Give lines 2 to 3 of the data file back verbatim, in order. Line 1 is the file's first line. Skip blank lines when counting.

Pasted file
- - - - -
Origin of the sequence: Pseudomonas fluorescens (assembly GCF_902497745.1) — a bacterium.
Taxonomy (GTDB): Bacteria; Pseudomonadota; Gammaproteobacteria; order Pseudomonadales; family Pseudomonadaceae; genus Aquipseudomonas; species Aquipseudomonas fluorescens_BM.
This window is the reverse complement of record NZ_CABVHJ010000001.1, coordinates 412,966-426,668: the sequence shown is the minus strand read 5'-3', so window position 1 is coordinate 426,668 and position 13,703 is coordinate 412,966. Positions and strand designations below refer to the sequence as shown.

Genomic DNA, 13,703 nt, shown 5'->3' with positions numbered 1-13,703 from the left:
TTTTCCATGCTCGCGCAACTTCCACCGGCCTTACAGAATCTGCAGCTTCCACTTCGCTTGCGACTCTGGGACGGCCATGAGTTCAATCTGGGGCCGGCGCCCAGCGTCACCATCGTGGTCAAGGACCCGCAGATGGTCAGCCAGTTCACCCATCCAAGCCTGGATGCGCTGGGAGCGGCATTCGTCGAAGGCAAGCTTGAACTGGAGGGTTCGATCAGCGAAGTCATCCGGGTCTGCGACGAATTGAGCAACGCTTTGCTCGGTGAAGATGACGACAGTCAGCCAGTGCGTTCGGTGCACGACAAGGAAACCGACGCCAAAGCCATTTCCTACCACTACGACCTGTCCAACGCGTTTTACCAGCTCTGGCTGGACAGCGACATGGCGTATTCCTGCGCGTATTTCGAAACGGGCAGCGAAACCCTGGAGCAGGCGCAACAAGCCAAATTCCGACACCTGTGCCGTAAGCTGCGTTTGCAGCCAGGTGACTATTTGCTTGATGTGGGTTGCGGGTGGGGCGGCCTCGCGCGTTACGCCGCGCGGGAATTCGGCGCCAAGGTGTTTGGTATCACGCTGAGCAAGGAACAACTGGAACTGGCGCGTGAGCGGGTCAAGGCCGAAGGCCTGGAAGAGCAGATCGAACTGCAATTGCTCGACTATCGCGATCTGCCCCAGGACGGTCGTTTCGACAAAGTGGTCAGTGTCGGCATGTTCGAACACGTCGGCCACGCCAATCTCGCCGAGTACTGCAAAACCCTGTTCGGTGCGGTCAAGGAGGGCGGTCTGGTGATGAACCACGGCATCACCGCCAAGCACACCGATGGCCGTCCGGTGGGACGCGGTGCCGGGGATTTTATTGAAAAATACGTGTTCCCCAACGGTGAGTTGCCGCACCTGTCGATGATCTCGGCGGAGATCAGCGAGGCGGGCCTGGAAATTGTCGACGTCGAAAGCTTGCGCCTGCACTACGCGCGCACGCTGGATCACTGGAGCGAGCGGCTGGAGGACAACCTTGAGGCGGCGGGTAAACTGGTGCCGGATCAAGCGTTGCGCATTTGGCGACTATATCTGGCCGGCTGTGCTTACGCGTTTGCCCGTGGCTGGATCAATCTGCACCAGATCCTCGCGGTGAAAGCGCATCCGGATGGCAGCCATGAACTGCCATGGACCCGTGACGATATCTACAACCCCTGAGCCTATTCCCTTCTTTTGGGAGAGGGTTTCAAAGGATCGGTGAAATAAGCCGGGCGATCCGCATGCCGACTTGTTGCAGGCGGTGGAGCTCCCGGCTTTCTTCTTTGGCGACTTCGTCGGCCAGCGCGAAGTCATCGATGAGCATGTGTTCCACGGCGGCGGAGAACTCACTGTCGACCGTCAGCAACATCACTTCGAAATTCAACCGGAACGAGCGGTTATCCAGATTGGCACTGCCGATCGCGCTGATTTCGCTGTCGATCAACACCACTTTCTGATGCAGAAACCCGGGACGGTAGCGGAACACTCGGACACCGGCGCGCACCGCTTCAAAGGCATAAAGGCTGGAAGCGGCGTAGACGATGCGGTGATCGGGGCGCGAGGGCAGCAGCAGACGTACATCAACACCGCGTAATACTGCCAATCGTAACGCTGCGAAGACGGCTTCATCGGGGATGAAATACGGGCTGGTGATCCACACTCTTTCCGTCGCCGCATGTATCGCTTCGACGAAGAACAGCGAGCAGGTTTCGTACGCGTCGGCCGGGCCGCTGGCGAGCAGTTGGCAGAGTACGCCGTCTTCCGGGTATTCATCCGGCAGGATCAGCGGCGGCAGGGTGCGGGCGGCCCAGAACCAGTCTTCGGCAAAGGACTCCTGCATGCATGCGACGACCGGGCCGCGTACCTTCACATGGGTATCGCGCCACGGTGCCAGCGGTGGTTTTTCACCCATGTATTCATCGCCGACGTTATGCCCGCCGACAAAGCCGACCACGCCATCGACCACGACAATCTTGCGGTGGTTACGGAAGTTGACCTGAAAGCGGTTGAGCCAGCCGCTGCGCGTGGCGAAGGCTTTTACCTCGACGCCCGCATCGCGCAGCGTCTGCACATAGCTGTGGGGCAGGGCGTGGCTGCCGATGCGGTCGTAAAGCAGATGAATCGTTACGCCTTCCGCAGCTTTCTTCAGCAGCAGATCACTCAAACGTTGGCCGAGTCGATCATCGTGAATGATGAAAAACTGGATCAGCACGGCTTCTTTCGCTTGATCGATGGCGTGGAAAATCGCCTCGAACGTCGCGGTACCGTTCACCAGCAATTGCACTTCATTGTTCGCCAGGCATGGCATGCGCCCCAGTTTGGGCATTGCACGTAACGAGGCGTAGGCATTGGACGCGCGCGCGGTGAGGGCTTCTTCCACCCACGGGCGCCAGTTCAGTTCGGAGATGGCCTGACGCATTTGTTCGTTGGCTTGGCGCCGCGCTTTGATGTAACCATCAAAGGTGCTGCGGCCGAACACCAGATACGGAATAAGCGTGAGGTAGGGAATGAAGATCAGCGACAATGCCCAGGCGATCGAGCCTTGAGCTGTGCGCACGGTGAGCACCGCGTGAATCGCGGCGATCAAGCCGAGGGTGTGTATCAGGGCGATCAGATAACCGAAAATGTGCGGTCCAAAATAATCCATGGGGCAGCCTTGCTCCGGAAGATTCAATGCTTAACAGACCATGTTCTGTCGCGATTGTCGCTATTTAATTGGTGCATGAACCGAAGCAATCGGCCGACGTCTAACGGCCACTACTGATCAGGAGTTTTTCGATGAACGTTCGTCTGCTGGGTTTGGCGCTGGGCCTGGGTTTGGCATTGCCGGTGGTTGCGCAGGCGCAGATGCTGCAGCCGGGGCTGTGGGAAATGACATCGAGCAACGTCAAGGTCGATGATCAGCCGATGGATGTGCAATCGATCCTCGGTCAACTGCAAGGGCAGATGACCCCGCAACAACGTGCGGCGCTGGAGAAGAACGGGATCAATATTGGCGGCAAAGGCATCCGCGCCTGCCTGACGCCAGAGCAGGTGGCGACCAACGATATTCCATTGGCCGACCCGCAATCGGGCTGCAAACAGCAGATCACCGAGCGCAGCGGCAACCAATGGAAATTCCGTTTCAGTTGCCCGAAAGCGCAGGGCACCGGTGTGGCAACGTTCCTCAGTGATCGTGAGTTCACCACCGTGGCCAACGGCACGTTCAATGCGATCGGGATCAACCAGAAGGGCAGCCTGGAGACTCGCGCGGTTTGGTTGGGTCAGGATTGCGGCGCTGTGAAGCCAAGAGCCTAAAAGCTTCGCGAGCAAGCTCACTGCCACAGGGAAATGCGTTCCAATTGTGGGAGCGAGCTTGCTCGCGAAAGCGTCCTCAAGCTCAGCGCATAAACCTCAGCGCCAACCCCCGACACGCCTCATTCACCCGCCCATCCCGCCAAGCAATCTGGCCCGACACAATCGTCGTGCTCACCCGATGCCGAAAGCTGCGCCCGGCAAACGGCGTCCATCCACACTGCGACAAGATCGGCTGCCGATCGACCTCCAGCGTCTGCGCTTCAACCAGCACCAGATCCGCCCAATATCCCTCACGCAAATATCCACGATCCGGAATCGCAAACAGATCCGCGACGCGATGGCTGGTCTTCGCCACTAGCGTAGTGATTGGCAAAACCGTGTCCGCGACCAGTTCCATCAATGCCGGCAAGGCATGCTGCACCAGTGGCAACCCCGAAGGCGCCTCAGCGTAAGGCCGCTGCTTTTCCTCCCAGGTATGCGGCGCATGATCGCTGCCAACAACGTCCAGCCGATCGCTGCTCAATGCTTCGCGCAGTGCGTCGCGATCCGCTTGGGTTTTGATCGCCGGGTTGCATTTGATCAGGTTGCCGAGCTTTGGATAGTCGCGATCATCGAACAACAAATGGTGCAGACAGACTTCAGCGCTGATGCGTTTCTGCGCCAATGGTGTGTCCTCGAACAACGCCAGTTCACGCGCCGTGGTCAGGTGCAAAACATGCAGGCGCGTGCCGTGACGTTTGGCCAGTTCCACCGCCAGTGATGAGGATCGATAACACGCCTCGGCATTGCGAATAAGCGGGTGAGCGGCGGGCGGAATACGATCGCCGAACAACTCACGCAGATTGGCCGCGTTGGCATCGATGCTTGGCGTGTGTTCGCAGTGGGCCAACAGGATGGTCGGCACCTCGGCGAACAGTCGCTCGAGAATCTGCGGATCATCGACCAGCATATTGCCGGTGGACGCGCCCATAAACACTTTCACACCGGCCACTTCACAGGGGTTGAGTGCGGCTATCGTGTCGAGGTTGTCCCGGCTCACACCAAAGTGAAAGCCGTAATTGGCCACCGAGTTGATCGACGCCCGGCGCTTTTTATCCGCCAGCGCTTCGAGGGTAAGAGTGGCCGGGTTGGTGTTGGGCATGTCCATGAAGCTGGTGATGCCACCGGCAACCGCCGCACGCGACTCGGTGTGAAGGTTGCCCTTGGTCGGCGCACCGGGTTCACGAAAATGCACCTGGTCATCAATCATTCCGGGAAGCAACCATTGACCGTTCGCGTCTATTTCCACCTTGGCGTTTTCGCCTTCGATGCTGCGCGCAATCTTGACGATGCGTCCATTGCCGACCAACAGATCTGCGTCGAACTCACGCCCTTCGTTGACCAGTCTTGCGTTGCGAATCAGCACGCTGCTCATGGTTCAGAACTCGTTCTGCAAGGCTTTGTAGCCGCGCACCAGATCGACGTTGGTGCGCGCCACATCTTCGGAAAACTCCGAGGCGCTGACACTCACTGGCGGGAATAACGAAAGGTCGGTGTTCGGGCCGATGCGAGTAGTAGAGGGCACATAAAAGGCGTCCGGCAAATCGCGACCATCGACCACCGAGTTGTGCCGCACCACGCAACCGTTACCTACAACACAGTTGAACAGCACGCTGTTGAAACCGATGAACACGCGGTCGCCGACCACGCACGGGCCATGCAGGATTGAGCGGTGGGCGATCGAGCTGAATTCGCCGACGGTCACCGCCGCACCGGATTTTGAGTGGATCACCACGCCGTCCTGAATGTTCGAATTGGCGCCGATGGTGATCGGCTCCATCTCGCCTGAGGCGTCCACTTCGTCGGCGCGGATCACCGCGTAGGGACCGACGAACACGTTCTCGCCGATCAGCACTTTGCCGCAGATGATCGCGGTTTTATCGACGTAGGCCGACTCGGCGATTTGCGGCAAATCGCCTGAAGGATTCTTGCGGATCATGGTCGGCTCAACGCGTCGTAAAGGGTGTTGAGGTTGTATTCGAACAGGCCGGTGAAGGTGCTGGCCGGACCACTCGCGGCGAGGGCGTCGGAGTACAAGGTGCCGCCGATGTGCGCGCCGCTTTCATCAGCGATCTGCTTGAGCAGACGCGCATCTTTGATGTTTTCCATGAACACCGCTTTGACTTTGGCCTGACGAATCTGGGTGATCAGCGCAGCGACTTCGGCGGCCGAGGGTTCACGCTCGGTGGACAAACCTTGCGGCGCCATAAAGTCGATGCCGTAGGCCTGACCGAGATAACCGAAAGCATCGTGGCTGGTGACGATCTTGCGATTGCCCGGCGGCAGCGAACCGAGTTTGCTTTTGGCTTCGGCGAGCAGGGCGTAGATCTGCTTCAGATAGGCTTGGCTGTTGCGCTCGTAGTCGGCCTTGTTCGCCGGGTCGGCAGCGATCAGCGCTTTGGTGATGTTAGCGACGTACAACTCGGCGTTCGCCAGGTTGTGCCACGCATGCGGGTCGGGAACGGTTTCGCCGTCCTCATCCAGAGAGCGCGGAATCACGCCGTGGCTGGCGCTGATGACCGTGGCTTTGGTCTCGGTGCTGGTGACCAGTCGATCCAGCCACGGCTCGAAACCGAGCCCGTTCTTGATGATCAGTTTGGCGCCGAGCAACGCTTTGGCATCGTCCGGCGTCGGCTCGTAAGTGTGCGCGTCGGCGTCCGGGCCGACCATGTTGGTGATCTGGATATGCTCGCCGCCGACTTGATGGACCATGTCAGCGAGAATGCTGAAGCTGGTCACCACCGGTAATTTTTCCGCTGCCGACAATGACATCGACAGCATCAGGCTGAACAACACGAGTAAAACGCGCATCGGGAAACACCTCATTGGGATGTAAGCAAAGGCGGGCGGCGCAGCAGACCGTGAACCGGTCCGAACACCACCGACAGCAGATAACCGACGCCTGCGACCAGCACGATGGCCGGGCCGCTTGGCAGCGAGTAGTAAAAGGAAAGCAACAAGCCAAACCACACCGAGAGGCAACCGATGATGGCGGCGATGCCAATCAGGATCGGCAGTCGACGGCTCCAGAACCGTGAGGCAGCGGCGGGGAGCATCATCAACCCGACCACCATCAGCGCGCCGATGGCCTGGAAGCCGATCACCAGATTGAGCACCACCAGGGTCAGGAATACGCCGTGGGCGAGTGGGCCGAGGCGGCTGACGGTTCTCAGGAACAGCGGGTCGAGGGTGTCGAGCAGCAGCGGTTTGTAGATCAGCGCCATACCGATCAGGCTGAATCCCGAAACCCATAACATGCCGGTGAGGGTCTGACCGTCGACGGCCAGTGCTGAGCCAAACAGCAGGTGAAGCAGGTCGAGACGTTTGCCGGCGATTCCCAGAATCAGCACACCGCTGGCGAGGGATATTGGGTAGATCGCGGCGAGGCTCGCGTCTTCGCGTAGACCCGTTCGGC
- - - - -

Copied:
Taxonomy (GTDB): Bacteria; Pseudomonadota; Gammaproteobacteria; order Pseudomonadales; family Pseudomonadaceae; genus Aquipseudomonas; species Aquipseudomonas fluorescens_BM.
This window is the reverse complement of record NZ_CABVHJ010000001.1, coordinates 412,966-426,668: the sequence shown is the minus strand read 5'-3', so window position 1 is coordinate 426,668 and position 13,703 is coordinate 412,966. Positions and strand designations below refer to the sequence as shown.